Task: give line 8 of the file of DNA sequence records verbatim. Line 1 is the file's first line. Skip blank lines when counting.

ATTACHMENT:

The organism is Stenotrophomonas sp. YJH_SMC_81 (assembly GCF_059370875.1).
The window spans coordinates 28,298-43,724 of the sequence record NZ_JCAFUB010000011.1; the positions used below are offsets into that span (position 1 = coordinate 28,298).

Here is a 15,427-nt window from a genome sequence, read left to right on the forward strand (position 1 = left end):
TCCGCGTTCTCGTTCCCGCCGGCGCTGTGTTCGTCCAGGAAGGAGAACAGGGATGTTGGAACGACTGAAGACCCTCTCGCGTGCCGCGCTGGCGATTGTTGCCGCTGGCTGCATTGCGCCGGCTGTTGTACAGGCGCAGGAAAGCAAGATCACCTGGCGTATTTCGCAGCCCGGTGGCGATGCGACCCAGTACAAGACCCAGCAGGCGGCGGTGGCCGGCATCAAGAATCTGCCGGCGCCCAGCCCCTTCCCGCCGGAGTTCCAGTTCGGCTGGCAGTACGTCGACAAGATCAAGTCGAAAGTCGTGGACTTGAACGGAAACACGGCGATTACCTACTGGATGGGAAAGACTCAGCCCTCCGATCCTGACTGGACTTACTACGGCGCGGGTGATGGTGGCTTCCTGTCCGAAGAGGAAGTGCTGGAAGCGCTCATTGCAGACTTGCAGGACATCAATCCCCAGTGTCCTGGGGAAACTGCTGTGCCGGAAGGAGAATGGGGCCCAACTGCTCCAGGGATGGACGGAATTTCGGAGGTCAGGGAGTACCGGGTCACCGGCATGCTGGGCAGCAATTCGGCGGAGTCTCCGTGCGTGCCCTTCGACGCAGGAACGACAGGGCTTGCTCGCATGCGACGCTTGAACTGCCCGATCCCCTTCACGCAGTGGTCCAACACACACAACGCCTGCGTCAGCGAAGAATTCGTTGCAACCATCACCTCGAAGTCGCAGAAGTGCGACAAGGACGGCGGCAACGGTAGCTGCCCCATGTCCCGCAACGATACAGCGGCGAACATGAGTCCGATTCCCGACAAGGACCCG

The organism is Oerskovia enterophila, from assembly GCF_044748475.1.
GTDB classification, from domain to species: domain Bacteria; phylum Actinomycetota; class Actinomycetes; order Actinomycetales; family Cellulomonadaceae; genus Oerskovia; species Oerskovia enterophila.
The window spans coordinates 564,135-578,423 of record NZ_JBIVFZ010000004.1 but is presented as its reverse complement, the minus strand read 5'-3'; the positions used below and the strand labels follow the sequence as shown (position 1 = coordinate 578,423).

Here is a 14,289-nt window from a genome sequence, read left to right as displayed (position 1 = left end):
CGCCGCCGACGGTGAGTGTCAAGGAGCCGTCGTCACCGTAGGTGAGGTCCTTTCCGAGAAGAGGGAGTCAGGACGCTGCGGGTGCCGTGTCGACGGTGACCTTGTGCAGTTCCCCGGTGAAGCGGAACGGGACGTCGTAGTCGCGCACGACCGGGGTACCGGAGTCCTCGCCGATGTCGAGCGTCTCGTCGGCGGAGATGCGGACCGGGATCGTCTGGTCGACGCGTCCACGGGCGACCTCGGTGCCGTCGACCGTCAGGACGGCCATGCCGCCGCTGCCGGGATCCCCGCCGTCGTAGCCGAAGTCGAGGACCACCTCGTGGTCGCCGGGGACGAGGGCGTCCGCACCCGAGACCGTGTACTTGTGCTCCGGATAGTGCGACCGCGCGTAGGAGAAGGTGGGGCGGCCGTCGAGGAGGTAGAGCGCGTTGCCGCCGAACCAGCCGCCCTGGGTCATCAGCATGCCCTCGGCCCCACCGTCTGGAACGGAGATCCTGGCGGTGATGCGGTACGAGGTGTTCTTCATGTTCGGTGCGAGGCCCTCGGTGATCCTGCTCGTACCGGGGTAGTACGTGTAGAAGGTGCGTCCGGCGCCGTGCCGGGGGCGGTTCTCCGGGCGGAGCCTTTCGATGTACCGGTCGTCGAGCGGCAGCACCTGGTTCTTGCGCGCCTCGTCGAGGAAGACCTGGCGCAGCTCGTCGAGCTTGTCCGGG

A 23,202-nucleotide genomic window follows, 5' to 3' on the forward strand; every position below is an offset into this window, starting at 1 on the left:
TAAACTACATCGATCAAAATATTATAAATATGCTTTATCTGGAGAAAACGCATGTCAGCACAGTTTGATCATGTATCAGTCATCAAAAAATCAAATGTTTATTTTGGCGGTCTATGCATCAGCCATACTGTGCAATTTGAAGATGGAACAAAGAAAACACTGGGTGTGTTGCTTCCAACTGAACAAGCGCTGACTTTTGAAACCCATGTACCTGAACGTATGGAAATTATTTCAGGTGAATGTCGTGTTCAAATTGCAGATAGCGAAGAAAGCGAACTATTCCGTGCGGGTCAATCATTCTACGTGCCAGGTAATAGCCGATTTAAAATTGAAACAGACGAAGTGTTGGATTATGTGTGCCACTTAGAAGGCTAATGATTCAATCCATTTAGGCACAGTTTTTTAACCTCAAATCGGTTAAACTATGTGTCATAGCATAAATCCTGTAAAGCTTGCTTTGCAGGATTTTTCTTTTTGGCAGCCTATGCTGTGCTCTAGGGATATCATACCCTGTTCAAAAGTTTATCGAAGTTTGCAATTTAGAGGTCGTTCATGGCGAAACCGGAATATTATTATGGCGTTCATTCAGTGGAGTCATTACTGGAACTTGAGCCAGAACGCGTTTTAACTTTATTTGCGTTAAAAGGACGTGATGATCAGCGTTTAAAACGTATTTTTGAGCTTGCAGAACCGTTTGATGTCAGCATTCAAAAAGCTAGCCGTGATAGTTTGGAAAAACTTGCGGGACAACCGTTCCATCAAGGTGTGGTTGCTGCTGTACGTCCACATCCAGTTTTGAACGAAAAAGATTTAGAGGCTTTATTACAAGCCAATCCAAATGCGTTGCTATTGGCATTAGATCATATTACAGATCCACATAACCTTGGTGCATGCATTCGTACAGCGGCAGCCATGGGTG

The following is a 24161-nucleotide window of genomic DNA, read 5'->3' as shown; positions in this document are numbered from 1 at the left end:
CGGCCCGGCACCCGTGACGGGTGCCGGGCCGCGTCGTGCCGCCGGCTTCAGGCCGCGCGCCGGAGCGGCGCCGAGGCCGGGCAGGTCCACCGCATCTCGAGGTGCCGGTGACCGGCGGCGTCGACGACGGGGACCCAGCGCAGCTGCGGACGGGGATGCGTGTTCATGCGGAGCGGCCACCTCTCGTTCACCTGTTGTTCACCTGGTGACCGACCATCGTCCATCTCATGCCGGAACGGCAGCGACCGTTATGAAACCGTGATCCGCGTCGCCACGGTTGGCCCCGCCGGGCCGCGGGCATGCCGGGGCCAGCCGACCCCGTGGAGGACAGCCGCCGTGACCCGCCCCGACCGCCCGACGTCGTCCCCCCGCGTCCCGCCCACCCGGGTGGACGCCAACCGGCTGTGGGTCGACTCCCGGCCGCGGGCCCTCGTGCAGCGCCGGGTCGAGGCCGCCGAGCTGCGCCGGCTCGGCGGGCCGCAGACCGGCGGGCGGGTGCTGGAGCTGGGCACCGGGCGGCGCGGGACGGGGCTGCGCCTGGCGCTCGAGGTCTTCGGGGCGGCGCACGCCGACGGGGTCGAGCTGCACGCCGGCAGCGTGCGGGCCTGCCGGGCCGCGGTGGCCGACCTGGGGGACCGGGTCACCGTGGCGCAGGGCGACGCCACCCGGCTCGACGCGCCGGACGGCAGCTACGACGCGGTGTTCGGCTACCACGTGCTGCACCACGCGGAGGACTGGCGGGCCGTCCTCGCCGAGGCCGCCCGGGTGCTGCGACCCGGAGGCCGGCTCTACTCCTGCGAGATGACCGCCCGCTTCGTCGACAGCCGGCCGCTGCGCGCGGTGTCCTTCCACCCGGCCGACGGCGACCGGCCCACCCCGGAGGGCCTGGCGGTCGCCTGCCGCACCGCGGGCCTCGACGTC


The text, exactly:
Here is a 14,289-nt window from a genome sequence, read left to right as displayed (position 1 = left end):